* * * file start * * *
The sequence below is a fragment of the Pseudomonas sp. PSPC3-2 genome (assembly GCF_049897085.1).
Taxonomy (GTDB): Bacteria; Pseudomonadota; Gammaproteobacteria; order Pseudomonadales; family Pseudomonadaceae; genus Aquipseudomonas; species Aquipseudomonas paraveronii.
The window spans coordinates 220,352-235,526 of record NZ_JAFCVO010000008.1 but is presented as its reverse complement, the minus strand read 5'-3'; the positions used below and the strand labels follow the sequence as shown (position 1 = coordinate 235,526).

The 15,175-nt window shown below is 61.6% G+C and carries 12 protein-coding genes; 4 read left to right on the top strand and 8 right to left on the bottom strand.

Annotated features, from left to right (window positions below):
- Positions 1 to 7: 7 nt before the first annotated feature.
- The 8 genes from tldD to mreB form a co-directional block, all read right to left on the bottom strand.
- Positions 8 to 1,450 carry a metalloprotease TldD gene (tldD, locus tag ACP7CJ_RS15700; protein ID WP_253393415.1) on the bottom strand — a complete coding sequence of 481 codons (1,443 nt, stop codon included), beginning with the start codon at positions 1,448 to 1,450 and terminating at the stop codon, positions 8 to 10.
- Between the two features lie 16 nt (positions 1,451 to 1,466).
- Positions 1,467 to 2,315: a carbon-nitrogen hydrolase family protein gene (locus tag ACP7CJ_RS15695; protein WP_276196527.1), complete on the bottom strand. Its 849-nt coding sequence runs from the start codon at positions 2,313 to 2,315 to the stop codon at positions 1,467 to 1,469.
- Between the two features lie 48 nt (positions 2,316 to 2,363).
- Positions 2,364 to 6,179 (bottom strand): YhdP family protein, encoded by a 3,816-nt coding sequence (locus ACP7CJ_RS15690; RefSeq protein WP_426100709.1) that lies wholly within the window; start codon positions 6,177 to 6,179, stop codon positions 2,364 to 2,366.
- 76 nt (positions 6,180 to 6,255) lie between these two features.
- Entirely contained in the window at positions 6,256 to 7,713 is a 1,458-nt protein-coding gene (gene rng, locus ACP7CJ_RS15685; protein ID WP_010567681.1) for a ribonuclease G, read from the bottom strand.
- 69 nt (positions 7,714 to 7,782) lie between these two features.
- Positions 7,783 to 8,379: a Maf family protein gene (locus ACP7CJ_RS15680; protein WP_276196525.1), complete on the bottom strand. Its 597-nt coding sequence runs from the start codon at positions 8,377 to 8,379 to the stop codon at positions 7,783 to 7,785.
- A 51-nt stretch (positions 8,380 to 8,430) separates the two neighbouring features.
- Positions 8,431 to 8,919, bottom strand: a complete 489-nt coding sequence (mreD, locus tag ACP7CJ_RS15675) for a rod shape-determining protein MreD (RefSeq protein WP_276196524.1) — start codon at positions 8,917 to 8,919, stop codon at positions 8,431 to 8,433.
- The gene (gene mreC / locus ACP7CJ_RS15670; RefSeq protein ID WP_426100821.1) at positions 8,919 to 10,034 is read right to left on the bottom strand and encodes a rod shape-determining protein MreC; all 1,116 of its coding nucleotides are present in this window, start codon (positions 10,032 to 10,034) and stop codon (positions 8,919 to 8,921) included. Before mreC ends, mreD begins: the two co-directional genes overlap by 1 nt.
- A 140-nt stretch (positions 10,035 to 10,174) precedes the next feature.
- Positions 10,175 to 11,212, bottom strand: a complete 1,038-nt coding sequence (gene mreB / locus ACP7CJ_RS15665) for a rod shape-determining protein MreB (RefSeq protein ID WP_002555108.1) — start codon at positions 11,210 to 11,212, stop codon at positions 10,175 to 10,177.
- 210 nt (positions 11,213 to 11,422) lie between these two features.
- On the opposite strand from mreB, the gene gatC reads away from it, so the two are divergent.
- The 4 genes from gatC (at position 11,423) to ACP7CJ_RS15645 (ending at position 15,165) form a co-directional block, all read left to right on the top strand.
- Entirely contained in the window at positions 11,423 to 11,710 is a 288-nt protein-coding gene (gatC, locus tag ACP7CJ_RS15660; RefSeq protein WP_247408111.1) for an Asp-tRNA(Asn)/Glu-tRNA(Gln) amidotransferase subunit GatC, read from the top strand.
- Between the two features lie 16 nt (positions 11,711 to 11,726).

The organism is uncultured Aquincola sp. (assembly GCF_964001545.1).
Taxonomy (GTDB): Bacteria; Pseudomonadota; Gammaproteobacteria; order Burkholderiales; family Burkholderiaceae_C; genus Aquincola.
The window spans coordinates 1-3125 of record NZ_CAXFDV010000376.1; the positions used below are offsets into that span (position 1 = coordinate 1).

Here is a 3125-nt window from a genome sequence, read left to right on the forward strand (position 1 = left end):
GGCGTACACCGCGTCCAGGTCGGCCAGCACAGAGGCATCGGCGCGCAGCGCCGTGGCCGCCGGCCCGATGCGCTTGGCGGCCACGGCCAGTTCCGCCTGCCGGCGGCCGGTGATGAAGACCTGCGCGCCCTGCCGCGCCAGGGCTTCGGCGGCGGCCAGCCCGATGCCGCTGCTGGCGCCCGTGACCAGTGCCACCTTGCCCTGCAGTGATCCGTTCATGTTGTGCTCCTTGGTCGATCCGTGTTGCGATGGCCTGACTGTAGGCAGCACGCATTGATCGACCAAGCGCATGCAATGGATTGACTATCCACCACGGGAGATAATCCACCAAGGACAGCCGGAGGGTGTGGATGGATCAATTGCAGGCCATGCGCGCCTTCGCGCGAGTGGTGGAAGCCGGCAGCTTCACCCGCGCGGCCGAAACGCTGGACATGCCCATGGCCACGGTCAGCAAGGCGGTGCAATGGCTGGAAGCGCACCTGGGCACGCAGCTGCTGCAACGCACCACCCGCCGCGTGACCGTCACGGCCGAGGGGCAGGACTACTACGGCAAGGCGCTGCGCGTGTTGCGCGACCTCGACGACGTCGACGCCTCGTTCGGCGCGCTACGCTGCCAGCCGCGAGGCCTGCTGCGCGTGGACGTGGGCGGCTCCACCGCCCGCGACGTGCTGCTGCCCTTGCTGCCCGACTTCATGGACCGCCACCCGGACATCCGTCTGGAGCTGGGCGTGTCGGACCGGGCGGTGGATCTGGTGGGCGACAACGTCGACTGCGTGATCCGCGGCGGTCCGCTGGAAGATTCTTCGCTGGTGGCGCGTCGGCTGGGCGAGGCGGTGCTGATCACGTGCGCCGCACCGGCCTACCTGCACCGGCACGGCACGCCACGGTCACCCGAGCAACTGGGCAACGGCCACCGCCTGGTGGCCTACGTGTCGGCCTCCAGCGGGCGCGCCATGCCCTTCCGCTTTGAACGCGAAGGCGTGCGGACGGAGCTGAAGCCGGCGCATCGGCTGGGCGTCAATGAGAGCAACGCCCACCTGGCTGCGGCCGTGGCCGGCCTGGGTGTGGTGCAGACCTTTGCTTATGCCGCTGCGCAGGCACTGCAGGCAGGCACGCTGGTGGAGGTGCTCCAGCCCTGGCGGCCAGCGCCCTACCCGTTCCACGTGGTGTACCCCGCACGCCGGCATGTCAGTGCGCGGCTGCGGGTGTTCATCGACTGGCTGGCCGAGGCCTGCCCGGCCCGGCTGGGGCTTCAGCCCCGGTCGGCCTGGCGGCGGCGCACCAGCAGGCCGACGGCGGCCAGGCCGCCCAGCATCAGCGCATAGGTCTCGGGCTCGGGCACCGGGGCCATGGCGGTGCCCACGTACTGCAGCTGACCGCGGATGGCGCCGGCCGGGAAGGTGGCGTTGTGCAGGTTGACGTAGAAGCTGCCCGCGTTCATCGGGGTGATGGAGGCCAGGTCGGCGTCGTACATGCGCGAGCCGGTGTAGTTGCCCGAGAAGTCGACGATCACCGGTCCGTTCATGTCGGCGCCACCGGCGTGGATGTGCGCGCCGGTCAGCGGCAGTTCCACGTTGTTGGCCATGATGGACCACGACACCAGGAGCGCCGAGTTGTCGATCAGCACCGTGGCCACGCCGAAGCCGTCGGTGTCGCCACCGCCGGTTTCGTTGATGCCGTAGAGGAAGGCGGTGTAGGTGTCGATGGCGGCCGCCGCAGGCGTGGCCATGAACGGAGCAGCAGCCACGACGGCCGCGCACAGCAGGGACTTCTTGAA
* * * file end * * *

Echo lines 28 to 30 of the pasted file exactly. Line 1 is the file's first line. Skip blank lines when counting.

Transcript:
Taxonomy (GTDB): Bacteria; Pseudomonadota; Gammaproteobacteria; order Burkholderiales; family Burkholderiaceae_C; genus Aquincola.
The window spans coordinates 1-3125 of record NZ_CAXFDV010000376.1; the positions used below are offsets into that span (position 1 = coordinate 1).

Here is a 3125-nt window from a genome sequence, read left to right on the forward strand (position 1 = left end):